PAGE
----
Catching up to Mobile

“Regarding the pace of change, we believe more users will likely connect to the Internet via mobile devices than desktop PCs within five years.”

–The Mobile Internet Report, Morgan Stanley, 12/09

A never-ending stream of factoids, quotes, and predictions flow toward me every day through Twitter and Google Reader. But even in a TweetDeck haze, the quote above got my attention.

Kind of like getting a big glass of water splashed in my face… while alarm bells went off… and a big neon sign flashed “THIS IS A BIG DEAL.”

For the purposes of this column, let’s just assume that the prediction is on target. Bear in mind, the full report is a whopping 424 pages long, so based on pure volume I’m willing to give the Morgan Stanley team the benefit of the doubt. No one can say they haven’t done their homework.

The implication: we’re on the cusp of a change as significant as the transition from a dial-up Internet experience to a broadband experience.

In other words, we’re talking about a fundamental shift in how people access the Web and, presumably, a corresponding shift in what they do once they get there.

It seems like marketers are much less prepared for the mobile transition than we were for the long, slow shift to broadband, which we saw coming a mile away.

As the Morgan Stanley report makes clear, the mobile Internet adoption curve is much steeper. Basically, the introduction of one disruptive device (the iPhone) changed the entire landscape in a hurry.

Bottom line: many (if not most) brands are still in the “dipping our toes in the water” phase when it comes to mobile. Meanwhile, consumers have cannon-balled into the deep end of the pool and aren’t looking back.

So, if the game is afoot, here are three suggestions for how to play catch-up most effectively.

One: Brand and Category Audit

Every brand needs to figure out exactly what the impact of the persistently connected consumer is on their business, and more broadly, their category. How, when, and where do consumers use mobile to make buying decisions about what you sell?

This is most critical for any retail business, because as many holiday reports made clear, consumers have clearly begun to use their mobile devices as shopping assistants, checking prices and inventory in real time.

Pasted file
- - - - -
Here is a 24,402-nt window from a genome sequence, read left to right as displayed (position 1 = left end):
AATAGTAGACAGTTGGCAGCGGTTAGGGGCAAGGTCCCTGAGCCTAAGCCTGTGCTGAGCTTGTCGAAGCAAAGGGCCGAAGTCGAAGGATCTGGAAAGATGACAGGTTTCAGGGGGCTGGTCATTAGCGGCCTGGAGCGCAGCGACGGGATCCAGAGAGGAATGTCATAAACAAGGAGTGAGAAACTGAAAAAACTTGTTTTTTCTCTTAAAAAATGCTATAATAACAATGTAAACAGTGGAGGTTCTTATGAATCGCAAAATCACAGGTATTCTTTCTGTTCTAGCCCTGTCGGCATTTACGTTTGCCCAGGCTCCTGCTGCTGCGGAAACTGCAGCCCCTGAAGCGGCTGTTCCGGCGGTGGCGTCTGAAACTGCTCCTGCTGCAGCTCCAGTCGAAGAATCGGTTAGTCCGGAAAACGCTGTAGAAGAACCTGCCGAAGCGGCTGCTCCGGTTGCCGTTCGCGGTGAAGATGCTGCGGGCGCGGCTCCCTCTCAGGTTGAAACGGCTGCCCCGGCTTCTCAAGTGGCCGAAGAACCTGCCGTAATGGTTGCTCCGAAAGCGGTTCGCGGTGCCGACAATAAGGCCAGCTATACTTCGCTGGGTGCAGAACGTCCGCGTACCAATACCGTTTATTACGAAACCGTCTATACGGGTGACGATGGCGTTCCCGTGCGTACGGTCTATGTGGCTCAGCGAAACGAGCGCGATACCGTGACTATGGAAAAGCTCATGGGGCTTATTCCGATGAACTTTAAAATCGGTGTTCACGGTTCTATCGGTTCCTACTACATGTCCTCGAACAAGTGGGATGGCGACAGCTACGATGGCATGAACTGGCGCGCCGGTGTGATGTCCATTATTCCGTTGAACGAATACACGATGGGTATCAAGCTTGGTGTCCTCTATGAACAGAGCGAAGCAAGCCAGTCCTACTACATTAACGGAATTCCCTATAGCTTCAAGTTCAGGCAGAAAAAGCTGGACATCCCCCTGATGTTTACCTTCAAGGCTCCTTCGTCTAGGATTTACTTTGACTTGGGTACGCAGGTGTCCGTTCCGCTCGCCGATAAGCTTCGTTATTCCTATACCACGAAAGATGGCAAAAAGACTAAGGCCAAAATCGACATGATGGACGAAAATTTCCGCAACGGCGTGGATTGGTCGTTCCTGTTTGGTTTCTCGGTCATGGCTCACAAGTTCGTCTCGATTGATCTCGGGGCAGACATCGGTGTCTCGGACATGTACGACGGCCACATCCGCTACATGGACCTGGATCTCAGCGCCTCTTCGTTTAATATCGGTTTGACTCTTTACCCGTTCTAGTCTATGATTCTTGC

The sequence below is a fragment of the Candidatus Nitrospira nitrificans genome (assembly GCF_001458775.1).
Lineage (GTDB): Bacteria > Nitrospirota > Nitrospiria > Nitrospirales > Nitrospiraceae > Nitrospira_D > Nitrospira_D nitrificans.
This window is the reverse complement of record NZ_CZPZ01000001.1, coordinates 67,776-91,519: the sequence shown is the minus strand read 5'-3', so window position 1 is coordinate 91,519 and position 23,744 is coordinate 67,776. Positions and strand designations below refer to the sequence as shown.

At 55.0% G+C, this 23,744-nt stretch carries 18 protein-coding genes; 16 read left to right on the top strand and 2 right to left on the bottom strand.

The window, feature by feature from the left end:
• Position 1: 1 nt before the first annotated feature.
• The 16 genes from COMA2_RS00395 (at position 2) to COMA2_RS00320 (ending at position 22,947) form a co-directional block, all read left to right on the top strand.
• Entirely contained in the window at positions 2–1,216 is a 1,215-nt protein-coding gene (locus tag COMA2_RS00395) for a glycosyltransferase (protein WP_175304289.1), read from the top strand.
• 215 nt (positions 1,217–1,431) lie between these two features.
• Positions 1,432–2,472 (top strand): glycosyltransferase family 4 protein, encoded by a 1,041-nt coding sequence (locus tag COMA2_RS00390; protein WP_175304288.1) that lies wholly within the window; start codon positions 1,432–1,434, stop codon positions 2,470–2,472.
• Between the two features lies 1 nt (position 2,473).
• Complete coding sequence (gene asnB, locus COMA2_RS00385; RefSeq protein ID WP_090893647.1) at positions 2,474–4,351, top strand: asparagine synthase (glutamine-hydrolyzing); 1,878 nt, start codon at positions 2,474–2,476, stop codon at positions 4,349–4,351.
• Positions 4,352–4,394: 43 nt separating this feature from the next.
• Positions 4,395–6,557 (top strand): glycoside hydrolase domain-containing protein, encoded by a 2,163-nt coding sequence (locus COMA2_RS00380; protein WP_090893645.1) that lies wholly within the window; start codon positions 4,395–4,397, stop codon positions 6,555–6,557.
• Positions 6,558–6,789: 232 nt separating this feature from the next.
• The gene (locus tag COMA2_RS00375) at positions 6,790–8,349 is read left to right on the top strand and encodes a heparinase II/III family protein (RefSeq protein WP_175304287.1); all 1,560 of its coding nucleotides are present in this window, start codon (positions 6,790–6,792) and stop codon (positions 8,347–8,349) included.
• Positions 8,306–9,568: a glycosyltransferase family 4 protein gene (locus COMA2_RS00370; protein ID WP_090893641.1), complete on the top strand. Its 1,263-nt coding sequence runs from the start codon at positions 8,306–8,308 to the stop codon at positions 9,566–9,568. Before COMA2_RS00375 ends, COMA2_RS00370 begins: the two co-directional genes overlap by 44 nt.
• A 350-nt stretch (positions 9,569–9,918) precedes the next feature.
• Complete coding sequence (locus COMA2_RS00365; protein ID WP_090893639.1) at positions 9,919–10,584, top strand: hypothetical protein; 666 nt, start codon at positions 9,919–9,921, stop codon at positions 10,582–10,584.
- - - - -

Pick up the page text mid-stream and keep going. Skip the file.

Just as Twitter has become an important customer service channel, retailers should think about how mobile can help fill in service gaps in retail environments. How many times have you stood in the middle of a big box retailer’s aisle looking for help? And how many of those questions could potentially be solved with your mobile and the right interface in the store?

If I owned a store, here’s what I’d do: any time I saw a customer using their mobile (browsing, not talking), I’d engage them in a conversation about what they’re up to and how I could facilitate that process.

Two: Move to the Big Kids Table

Mobile can no longer be relegated to the test and learn section, funded with scraps and value-add opportunities. If you look at the consumer usage, there’s no reason why mobile shouldn’t be a predictable and sizable portion of every budget.

For years, the argument has been used that online ad spend should bear some close relationship to the amount of time consumers spend with the channel. The same logic would dictate that at some point in the next couple of years, 50 percent or more of all online spend should be targeted to mobile devices. Clearly, it’s not as black and white as that, but we’re a long way from those kind of numbers.

Three: Get Serious About Mobile Analytics

Think about how difficult it is to get basic data, like how many times a given app has been downloaded, and you realize we don’t know nearly enough about mobile relative to its importance.

A ton of critical questions need to be answered to get the most out of mobile, like:

  • What’s the difference between mobile Web consumption and “static” Web consumption?
  • Is mobile Internet usage a replacement for static usage, or incremental?
  • Do we need to plan for two different Internet experiences, mobile and static, or does that not generate incremental value relative to the effort?
  • How local can we go, and again, what is the cost/benefit tradeoff of doing so?

Most importantly, mobile analytics needs to be rolled up into integrated reporting so that we can understand its impact on cross-channel attribution models.

So, here we are, just a couple of weeks into “the year of mobile,” and we’re already way behind. Time to get to work!

Adam is off today. This column was originally published on Jan. 14, 2010.

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